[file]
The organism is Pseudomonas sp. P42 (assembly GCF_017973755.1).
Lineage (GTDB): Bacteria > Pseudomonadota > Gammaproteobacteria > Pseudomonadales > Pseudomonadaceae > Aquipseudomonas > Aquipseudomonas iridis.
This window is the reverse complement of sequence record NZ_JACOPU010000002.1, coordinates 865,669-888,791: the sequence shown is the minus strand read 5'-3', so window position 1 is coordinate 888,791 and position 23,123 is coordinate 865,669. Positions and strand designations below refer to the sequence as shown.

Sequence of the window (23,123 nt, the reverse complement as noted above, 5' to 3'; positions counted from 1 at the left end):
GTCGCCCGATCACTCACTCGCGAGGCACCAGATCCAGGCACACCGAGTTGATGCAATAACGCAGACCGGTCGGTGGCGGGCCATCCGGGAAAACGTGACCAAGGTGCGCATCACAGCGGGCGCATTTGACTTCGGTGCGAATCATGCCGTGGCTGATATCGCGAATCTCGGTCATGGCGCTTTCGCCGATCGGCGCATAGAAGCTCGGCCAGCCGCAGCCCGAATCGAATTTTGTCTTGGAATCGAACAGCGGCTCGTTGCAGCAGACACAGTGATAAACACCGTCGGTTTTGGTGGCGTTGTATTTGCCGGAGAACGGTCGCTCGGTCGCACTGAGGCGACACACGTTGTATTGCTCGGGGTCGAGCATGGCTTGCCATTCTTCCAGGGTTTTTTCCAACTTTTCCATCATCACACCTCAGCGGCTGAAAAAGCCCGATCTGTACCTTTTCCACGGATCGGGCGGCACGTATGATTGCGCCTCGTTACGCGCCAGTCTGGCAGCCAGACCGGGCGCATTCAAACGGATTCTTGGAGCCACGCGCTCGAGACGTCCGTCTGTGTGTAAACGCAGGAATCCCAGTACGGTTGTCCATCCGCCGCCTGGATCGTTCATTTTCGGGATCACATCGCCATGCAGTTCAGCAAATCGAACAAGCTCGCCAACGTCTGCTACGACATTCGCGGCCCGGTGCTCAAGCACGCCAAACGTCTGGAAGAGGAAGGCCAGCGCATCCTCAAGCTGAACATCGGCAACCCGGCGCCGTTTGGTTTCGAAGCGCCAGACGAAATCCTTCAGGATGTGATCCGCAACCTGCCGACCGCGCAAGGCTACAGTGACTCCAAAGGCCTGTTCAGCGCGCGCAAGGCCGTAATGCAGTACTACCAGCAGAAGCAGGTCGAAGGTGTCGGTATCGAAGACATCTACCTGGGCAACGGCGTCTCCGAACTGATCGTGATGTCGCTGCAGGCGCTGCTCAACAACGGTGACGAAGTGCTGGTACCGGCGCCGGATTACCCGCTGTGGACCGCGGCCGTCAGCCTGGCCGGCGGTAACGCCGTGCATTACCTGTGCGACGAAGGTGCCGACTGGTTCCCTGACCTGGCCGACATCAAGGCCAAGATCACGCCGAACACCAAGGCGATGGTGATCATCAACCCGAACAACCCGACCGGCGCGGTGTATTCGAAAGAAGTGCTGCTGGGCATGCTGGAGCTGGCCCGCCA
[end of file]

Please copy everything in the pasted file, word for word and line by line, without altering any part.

The organism is Pseudomonas sp. P42 (assembly GCF_017973755.1).
Lineage (GTDB): Bacteria > Pseudomonadota > Gammaproteobacteria > Pseudomonadales > Pseudomonadaceae > Aquipseudomonas > Aquipseudomonas iridis.
This window is the reverse complement of sequence record NZ_JACOPU010000002.1, coordinates 865,669-888,791: the sequence shown is the minus strand read 5'-3', so window position 1 is coordinate 888,791 and position 23,123 is coordinate 865,669. Positions and strand designations below refer to the sequence as shown.

Sequence of the window (23,123 nt, the reverse complement as noted above, 5' to 3'; positions counted from 1 at the left end):
GTCGCCCGATCACTCACTCGCGAGGCACCAGATCCAGGCACACCGAGTTGATGCAATAACGCAGACCGGTCGGTGGCGGGCCATCCGGGAAAACGTGACCAAGGTGCGCATCACAGCGGGCGCATTTGACTTCGGTGCGAATCATGCCGTGGCTGATATCGCGAATCTCGGTCATGGCGCTTTCGCCGATCGGCGCATAGAAGCTCGGCCAGCCGCAGCCCGAATCGAATTTTGTCTTGGAATCGAACAGCGGCTCGTTGCAGCAGACACAGTGATAAACACCGTCGGTTTTGGTGGCGTTGTATTTGCCGGAGAACGGTCGCTCGGTCGCACTGAGGCGACACACGTTGTATTGCTCGGGGTCGAGCATGGCTTGCCATTCTTCCAGGGTTTTTTCCAACTTTTCCATCATCACACCTCAGCGGCTGAAAAAGCCCGATCTGTACCTTTTCCACGGATCGGGCGGCACGTATGATTGCGCCTCGTTACGCGCCAGTCTGGCAGCCAGACCGGGCGCATTCAAACGGATTCTTGGAGCCACGCGCTCGAGACGTCCGTCTGTGTGTAAACGCAGGAATCCCAGTACGGTTGTCCATCCGCCGCCTGGATCGTTCATTTTCGGGATCACATCGCCATGCAGTTCAGCAAATCGAACAAGCTCGCCAACGTCTGCTACGACATTCGCGGCCCGGTGCTCAAGCACGCCAAACGTCTGGAAGAGGAAGGCCAGCGCATCCTCAAGCTGAACATCGGCAACCCGGCGCCGTTTGGTTTCGAAGCGCCAGACGAAATCCTTCAGGATGTGATCCGCAACCTGCCGACCGCGCAAGGCTACAGTGACTCCAAAGGCCTGTTCAGCGCGCGCAAGGCCGTAATGCAGTACTACCAGCAGAAGCAGGTCGAAGGTGTCGGTATCGAAGACATCTACCTGGGCAACGGCGTCTCCGAACTGATCGTGATGTCGCTGCAGGCGCTGCTCAACAACGGTGACGAAGTGCTGGTACCGGCGCCGGATTACCCGCTGTGGACCGCGGCCGTCAGCCTGGCCGGCGGTAACGCCGTGCATTACCTGTGCGACGAAGGTGCCGACTGGTTCCCTGACCTGGCCGACATCAAGGCCAAGATCACGCCGAACACCAAGGCGATGGTGATCATCAACCCGAACAACCCGACCGGCGCGGTGTATTCGAAAGAAGTGCTGCTGGGCATGCTGGAGCTGGCCCGCCA